Now, a four-year-old cow was positioned in a capture chute, its hind end available to the task. The targeted bovine had been prepped by having its pubic hair trimmed and its private parts washed with a sterile solution (to prevent the bull from possibly contracting venereal disease in the event of an accidental penetration). All of this was done to facilitate the false mounting required to stimulate the bull and increase the count and motility of its sperm—the ultimate prize. Rather than depositing its semen into the cow, the bull’s member would be guided by a lucky AI tech into an artificial vagina used to capture the five-or-so-milliliters of ejaculate.
The bull snorted, pawed the ground, and approached the cow. He was more than ready to perform. In less than a minute, the deed had been done, and Tyrus was led away from his uncaring partner for a well deserved, but brief respite.
A few minutes later, after the tech had finished emptying the capture vessel into a sterile container, Shorty said, “Okay, let’s give him another shot at it.” He steered Tyrus to a different cow by the nose ring, and in less than thirty seconds, the whole process was repeated. Finally, after a third “performance” with still another cow, Tyrus was led back to his corral—to rest and recuperate from the stressful event.
The cattle business had been good to the Salmon family. Two years prior, gross receipts had topped a half million dollars, a far cry from the hand-to-mouth existence Joe Salmon’s ancestors had hacked out of the land when they first migrated West in 1891. Now, as Clint made his way back to the house on his palomino, he thought of all those who had gone before him and smiled. Of course none of the Salmons could have made a dime without the help of the hundreds of ranch hands who had served them so well down through the years. Of all the ranch hands whom Clint employed, none could hold a candle to Shorty, his foreman and, of late, his best friend. He often wondered what he would do without him.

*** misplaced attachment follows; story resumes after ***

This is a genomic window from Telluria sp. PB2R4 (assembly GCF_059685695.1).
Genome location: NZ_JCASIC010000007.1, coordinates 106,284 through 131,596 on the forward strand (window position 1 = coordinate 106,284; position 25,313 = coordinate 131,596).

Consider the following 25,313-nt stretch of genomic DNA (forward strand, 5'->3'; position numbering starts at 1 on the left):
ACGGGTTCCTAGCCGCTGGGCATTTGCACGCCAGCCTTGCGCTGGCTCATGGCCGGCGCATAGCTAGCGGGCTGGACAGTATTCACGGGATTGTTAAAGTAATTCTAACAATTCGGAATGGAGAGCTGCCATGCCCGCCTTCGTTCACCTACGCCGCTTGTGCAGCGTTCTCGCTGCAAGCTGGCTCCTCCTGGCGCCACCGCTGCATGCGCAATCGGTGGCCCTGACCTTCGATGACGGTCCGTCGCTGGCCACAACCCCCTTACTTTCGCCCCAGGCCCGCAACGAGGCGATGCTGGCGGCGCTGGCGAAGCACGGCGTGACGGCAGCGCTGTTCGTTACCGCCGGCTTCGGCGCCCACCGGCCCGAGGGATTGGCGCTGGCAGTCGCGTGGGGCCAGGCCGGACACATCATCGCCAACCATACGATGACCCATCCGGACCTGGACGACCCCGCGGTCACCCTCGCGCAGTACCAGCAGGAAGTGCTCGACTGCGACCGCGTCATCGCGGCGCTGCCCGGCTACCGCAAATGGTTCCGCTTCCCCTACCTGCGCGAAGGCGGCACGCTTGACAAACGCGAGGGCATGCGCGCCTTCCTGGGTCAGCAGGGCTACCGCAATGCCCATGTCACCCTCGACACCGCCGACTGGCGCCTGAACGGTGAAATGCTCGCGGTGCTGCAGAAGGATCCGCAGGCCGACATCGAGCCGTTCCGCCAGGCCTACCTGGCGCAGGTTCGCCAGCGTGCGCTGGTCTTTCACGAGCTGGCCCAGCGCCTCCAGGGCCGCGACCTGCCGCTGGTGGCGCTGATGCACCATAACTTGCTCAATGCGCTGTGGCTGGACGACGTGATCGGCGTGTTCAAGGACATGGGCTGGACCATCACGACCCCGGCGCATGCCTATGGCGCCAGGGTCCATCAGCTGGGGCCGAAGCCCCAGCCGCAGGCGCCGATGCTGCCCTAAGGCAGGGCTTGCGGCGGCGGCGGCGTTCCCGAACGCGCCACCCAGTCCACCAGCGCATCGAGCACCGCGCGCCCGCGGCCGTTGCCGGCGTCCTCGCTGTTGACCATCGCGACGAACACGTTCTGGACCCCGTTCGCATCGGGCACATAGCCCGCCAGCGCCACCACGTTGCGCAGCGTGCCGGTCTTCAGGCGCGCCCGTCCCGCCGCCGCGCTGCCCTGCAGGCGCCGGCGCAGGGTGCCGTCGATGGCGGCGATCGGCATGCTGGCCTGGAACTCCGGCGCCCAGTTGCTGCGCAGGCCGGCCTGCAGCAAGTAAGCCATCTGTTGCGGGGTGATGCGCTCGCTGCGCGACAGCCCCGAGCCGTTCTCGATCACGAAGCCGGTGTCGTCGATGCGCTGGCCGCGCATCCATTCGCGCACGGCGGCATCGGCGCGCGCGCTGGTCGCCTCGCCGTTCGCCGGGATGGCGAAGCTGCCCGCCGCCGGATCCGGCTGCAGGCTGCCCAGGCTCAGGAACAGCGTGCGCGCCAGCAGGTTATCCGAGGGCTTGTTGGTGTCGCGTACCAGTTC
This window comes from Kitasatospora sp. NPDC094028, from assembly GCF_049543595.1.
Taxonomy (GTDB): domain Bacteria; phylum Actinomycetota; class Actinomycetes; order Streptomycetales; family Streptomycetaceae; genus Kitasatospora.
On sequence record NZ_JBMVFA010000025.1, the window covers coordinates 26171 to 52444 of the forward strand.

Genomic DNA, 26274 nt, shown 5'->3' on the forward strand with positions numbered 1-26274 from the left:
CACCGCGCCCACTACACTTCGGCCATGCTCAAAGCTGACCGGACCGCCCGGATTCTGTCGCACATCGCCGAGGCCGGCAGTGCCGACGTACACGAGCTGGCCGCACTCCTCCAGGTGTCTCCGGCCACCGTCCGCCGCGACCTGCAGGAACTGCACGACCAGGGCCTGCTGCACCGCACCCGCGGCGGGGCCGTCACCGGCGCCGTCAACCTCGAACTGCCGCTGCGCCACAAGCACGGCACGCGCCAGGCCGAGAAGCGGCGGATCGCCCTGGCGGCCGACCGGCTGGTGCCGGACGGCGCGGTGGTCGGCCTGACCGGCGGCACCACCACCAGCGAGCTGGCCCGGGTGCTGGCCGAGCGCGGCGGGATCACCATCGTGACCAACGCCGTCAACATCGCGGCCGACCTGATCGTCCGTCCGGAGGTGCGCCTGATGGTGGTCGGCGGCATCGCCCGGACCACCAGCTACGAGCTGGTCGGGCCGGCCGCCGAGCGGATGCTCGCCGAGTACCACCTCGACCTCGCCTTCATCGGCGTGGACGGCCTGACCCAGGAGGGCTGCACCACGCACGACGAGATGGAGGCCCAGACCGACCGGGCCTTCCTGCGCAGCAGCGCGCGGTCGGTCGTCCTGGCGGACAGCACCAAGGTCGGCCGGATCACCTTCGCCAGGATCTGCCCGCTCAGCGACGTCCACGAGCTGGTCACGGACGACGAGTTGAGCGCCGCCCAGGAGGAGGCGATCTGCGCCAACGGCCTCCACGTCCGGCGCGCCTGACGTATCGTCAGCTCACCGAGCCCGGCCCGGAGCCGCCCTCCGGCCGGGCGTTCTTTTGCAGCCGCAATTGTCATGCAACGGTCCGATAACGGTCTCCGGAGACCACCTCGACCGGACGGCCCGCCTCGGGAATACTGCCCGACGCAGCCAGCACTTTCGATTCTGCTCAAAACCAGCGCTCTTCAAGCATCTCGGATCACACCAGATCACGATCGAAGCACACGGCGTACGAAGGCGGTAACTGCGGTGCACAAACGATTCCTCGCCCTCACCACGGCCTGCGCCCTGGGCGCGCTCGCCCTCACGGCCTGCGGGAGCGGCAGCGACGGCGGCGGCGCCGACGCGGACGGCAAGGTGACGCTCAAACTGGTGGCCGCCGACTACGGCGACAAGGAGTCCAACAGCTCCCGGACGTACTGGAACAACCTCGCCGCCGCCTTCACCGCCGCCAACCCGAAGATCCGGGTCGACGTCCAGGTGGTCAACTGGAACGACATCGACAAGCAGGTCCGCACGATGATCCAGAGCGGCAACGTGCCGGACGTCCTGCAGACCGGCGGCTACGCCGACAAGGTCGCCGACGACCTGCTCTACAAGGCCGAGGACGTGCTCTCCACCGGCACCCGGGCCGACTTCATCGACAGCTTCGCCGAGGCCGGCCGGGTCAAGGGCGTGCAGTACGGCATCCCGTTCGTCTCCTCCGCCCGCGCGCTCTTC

Soon, he would learn just that.
Roscoe, New York
Chief of Police Matt Davis had just finished going over the early morning wants and warrants on his computer, noting a bulletin regarding a barn burning over in Green County, when Nancy Cooper, his secretary, shouted to him from her office across the hall. “Hey, Matt. You’ll never guess who’s on the phone?”
“Nope. Try again.”
“J Edgar? . . . no, wait, he’s dead.”
“Come on, Matt,” laughed Nancy. “Seriously, think about it. I’ll give you a hint. It’s someone from your past who you haven’t talked to in quite some time. Think big!”
“Big? Too bad! I was hoping it was Rita Valdez.”
“I’m telling Val,” quipped Nancy.
(Rita had been a member of Matt’s squad when he was a homicide detective back in New York City.)
“Oh please don’t tell the Missus,” said Matt in a falsetto voice. “I promise I’ll be good.”
“Oh, you’re impossible,” said Nancy, who by now had walked the short distance from her office to Matt’s. “Actually, you were close. It’s Chris Freitag.”
(Chris had been Matt’s partner and was now actually married to the former Miss Valdez.)
“Freitag? You’re kidding, right? Freitag?”
“That’s what the man said.”